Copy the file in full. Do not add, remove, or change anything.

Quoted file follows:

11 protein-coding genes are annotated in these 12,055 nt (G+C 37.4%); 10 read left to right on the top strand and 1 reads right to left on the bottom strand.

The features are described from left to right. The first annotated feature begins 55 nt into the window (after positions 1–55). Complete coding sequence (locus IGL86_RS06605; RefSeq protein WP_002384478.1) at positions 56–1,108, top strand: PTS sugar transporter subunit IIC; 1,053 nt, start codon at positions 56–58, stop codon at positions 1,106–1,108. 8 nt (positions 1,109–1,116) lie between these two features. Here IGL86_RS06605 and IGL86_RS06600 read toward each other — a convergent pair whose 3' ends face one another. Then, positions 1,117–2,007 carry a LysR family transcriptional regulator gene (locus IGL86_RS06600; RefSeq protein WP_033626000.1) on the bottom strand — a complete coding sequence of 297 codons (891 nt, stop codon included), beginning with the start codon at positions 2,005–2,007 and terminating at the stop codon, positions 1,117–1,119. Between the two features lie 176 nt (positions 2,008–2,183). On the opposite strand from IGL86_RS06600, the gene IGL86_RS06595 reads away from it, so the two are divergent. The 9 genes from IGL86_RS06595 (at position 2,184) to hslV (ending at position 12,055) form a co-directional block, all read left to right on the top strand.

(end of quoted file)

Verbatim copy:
11 protein-coding genes are annotated in these 12,055 nt (G+C 37.4%); 10 read left to right on the top strand and 1 reads right to left on the bottom strand.

The features are described from left to right. The first annotated feature begins 55 nt into the window (after positions 1–55). Complete coding sequence (locus IGL86_RS06605; RefSeq protein WP_002384478.1) at positions 56–1,108, top strand: PTS sugar transporter subunit IIC; 1,053 nt, start codon at positions 56–58, stop codon at positions 1,106–1,108. 8 nt (positions 1,109–1,116) lie between these two features. Here IGL86_RS06605 and IGL86_RS06600 read toward each other — a convergent pair whose 3' ends face one another. Then, positions 1,117–2,007 carry a LysR family transcriptional regulator gene (locus IGL86_RS06600; RefSeq protein WP_033626000.1) on the bottom strand — a complete coding sequence of 297 codons (891 nt, stop codon included), beginning with the start codon at positions 2,005–2,007 and terminating at the stop codon, positions 1,117–1,119. Between the two features lie 176 nt (positions 2,008–2,183). On the opposite strand from IGL86_RS06600, the gene IGL86_RS06595 reads away from it, so the two are divergent. The 9 genes from IGL86_RS06595 (at position 2,184) to hslV (ending at position 12,055) form a co-directional block, all read left to right on the top strand.